Seven Ways to Improve Your Patient Collections

Betsy Nicoletti, M.S., CPC September 10th, 2012

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Seven Ways to Improve Your Patient Collections

It’s not front-page news: patients have higher deductibles and out of pocket costs, shifting the burden in medical practices from insurance to patient due collections.

Medical practices have responded by routinely checking payer websites to discover if the patient has met their deductible.  Many insurance sites also present information about patient due amount for the benefit/service being provided.  Groups can do this in batches, for an entire day’s schedule or on demand for a last minute appointment.  Once the practice knows the patient due amount, here are some of the key elements to effective patient collections.  At the end of this article, there are links to other Kareo resources that discuss these six elements in more detail.

  • A written financial policy – This policy should be given to the patient and posted on the practice website.  This clearly sets expectations and gives the staff guidance in their activities.
  • Discussion with the patient about their financial obligation – Ask the patient for payment, and discuss large bills.
  • Consistent collection of co-pays and patient due amounts at the time of service – Most practices collect co-pays reliably, but it is also important to remind patients of past due balances and ask them to pay these while in the office.
  • Collecting surgery deposits prior to the procedure – When a patient has time to plan for surgery, the practice has time to collect for the surgery.  Use a claims estimator or call the insurance company to find out what the patient due balance will be.  Collect a deposit before surgery, and discuss how and when the balance will be paid.
  • Ability for patients to pay on-line through a secure portal – This is important for all practices and all patients, but keep in mind that some young patients may not have a checkbook.  They are accustomed to paying all their bills on line or with a debit card.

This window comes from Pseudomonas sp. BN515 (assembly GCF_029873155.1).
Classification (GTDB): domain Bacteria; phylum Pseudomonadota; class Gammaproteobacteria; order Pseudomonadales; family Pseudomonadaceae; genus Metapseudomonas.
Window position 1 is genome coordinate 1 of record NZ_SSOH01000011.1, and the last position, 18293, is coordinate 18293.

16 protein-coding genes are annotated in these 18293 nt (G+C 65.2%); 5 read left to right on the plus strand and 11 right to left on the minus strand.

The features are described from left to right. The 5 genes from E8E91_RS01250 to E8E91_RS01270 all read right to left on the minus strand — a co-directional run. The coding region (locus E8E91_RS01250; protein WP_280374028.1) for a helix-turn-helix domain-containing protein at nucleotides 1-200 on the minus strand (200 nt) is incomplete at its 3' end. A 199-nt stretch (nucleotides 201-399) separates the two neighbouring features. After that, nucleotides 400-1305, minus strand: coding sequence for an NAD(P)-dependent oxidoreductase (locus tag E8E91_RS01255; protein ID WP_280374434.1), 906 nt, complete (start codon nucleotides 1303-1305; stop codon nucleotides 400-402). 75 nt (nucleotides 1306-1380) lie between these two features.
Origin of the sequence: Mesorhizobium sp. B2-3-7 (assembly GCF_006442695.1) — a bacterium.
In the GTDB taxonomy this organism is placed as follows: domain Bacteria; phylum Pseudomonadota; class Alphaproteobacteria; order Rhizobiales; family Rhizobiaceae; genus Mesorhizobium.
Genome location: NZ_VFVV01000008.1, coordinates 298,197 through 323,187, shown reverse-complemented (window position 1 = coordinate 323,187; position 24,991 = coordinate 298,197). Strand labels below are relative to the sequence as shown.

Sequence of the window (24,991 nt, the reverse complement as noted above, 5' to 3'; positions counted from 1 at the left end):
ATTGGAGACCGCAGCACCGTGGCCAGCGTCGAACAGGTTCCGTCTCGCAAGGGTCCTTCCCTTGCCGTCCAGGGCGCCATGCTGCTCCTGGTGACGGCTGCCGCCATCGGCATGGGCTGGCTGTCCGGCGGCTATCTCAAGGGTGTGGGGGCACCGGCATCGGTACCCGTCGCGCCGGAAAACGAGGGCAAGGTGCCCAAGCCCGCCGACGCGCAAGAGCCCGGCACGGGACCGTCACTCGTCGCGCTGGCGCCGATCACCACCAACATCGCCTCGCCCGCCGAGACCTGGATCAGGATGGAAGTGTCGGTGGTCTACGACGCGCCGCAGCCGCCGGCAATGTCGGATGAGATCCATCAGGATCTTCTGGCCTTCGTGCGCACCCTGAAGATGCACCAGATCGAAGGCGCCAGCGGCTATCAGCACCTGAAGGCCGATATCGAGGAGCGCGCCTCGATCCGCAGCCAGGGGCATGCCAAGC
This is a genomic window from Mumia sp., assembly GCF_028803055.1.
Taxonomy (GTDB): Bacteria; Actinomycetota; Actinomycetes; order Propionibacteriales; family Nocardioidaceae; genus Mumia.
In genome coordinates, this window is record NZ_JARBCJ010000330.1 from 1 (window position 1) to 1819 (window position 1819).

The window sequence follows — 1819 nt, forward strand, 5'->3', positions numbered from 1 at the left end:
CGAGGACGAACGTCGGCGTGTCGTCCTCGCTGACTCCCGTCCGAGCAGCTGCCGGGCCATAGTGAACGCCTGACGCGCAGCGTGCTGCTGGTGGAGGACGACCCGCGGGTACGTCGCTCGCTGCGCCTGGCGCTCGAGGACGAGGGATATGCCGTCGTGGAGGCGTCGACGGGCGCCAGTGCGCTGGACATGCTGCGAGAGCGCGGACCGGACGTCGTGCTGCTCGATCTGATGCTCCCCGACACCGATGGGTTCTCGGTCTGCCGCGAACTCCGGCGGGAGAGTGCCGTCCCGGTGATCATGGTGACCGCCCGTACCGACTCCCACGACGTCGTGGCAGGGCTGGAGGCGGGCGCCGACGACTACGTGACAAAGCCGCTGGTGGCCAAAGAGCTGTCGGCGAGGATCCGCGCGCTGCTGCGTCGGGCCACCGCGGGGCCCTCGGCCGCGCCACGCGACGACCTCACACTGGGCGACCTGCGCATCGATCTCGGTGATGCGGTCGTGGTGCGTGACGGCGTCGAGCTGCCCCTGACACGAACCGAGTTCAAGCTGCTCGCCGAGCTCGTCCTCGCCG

• Collection efforts of past due amounts – Don’t let receivables age.  The older the debt to the practice, the less likely it is to be paid.  Follow your policy, attempt to collect and then send accounts to collections.

A seventh key element in a robust collection policy is:

  • Replacing budget plans with electronic recurrent payments.

Gyms do it.  Mortgage companies do it.  Places of worship do it.  These organizations don’t send a monthly invoice and hope to be paid on time, month after month.  They set up an automatic payment from a checking account, debit card or credit card.  This automates the process of monthly payments and is the up-to-date method to manage budget payments and “promises to pay.”

A surgical practice might use the process for a planned procedure. At the time of scheduling, the surgery scheduler would obtain an estimate from the insurance company showing the patient due amount.  After collecting the surgical deposit, the practice would arrange the remainder of the balance in three to six payments after the surgery.  Three payments would be ideal and would result in payment in full by the end of the post op period.

An OB group might arrange for seven recurring payments of the patient due amount to end coinciding with the due date.  When the baby is born, the bill is paid.

Any type of practice could use this to arrange payment for a patient who has run up a large bill.  Someone in the practice should talk to the patient at the time of a visit and set up a schedule using a recurring debit or credit card.

Emergency services in the hospital pose a particular challenge for practices.   The service is performed without any staff contact with the patient.  If the service is a surgical one, in a perfect world the patient will present to the office for at least one post op visit.  Use that visit to discuss the fee and set up those recurring, automatic payments.  If the patient doesn’t have a follow up service in the office, attempt to talk to the patient by phone to set this  up.

There are commercial vendors that provide easy interfaces and portals to do recurring payments.  Or, a group could talk to their own bank.  One method that is not recommended is to keep patient credit card information in a non-secure manner (file cabinet, excel file) and manually charge the patient each month.  Not only is it time consuming it may not be compliant with Payment Care Industry (PCI) rules.

“I’ll mail you $20 every time you send me an invoice” is an ineffective way to collect balances from patients.  Recurring payments are effective and efficient.

Expert Betsy_Nicoletti_advises how to improve your patient collectionsBetsy Nicoletti, M.S., CPC, is the founder of Codapedia.com, a wiki for physician reimbursement. She is a nationally known speaker and consultant, and can be reached at www.mpconsulting.org. She recently wrote for Getting Paid on Denials: A Removable Obstacle on the Road to Getting Paid.

Additional Resources

Register now for our upcoming webinar, Improving Your Bottom Line Through Patient Collections, featuring expert consultant Donna Weinstock.

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